microacg wrote:Do you start by researching jobs that use physics, then trace back to what advanced degrees lead into those careers? Or do you start by researching different specific topics, and then looking at what exact jobs utilize those skills. In either case I'm not sure the best way to go about learning more about this.
Either of these ways can be a good way of going about it. It depends on which you know more about: do you know what specific kinds of problems you're interested in tackling? Or do you know more about the kind of career you'd like to have? Those are two related but not isomorphic questions; likely what you end up pursuing will be driven by a little of both. If you have questions about a specific branch of physics or physics-related study, you should ask the forum; we have knowledgeable people on nearly everything.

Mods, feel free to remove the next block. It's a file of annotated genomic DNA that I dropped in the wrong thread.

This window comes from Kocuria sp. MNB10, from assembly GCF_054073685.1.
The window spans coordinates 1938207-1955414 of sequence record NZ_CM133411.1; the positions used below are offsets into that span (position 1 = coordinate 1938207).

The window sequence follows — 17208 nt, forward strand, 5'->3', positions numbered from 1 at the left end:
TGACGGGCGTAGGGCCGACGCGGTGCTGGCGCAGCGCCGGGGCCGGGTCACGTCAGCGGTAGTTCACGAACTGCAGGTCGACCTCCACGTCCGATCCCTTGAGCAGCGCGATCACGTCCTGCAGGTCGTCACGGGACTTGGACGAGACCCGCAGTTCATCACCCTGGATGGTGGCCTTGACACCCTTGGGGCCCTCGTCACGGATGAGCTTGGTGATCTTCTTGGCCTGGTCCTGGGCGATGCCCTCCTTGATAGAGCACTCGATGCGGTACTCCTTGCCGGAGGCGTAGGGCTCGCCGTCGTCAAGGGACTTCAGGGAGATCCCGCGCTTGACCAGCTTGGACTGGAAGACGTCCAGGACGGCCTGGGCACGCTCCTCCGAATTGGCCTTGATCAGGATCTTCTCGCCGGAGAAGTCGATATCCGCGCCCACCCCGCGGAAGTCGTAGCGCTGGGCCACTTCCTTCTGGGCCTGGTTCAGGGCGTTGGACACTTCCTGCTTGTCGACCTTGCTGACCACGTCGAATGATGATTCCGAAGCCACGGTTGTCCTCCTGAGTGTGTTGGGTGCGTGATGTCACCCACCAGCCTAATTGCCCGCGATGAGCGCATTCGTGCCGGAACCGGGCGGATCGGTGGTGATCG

The american physical society website http://www.aps.org/careers/index.cfm
and the society of physics students http://www.spsnational.org/cup/
have some good lists of careers outside of academia to peruse.